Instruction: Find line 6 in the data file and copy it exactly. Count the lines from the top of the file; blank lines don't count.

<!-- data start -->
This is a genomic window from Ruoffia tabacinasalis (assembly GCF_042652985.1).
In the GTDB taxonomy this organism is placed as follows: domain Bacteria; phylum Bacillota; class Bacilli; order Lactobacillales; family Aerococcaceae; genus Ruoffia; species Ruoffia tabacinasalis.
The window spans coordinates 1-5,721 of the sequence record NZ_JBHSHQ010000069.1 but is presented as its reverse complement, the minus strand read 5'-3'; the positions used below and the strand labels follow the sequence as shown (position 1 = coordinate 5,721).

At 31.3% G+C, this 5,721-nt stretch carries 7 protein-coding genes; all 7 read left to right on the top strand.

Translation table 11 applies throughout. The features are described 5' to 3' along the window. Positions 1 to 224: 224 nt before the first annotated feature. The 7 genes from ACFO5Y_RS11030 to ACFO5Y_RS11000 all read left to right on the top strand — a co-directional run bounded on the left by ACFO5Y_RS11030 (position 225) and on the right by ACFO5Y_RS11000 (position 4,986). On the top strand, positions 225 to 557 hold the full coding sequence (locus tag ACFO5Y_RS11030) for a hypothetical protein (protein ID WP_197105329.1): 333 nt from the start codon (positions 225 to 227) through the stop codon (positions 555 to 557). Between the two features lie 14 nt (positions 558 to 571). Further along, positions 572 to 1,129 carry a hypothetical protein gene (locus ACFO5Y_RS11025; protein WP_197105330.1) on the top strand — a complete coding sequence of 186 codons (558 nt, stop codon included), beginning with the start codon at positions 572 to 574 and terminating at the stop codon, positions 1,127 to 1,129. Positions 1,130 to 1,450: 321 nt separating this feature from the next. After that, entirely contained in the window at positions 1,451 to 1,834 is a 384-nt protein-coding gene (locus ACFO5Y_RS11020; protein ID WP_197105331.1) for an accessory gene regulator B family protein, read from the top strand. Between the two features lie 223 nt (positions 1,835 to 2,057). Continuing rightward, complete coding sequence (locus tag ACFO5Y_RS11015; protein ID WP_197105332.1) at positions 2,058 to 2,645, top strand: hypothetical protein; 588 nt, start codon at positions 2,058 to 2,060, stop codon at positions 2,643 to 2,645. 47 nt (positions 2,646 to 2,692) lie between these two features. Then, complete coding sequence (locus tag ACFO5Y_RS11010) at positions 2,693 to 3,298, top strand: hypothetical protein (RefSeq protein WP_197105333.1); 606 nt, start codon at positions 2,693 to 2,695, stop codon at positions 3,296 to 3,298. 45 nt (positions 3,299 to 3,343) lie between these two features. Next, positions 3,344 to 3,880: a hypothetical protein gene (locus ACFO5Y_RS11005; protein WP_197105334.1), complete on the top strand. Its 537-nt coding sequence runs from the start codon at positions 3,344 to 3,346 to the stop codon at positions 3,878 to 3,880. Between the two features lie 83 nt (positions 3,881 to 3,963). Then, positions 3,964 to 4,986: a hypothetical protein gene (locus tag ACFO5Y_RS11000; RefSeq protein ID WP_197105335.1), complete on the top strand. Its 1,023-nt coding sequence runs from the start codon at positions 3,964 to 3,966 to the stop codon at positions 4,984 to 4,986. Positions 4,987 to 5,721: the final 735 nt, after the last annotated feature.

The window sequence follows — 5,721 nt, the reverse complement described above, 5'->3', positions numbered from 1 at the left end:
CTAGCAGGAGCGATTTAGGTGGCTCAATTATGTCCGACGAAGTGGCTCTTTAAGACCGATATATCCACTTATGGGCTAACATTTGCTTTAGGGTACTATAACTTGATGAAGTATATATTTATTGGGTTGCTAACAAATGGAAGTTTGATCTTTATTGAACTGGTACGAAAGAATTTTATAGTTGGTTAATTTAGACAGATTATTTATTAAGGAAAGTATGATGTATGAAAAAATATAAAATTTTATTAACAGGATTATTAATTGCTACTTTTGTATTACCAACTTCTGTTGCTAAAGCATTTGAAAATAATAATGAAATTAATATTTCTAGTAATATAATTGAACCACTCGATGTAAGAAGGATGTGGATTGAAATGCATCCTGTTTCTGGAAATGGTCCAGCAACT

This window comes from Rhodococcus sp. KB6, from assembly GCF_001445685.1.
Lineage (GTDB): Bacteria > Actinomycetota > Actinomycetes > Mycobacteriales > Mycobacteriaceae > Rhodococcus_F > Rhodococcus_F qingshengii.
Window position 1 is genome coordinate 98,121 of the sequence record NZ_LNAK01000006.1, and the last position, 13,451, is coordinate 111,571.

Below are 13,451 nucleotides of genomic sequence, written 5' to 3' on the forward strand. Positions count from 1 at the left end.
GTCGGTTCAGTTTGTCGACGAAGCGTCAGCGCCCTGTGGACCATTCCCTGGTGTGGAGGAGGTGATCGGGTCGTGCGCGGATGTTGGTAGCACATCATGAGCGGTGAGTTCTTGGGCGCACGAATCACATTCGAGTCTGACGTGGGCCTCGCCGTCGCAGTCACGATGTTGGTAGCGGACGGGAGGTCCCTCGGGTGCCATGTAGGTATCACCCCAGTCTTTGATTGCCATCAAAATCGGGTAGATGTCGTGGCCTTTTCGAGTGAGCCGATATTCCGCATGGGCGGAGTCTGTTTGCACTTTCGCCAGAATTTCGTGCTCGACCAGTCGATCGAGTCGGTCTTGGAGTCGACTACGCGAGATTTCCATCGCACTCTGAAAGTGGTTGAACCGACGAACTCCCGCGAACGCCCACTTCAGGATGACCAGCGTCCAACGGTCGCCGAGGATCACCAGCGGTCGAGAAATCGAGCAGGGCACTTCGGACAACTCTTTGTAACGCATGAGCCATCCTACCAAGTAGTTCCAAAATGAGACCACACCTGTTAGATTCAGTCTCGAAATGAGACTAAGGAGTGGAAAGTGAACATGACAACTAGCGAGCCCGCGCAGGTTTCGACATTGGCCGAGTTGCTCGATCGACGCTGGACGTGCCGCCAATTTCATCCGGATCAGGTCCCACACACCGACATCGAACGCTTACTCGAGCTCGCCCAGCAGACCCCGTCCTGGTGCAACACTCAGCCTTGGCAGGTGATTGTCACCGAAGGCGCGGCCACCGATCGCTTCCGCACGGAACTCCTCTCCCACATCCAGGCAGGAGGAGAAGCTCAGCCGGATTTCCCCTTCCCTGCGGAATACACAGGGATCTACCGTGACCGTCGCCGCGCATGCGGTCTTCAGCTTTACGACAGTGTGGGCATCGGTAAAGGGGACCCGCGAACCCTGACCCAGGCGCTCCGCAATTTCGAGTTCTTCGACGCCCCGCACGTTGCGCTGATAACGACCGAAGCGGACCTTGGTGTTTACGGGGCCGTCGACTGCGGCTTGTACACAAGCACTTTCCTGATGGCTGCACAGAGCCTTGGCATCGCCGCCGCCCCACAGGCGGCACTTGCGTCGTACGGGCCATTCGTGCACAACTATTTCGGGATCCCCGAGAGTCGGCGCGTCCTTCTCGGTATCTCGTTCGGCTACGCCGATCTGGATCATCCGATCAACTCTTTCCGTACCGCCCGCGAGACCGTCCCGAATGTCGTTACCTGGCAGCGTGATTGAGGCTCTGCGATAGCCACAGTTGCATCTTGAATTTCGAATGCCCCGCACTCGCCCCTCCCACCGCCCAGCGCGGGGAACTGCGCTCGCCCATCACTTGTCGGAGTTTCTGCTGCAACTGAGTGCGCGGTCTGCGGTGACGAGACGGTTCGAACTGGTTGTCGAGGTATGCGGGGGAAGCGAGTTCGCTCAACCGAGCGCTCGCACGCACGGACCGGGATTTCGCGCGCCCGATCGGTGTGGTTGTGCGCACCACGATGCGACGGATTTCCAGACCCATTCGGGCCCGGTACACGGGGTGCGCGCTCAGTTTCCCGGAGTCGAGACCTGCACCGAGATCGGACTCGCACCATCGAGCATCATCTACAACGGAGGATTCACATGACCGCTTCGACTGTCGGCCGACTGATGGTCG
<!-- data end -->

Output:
The window sequence follows — 5,721 nt, the reverse complement described above, 5'->3', positions numbered from 1 at the left end: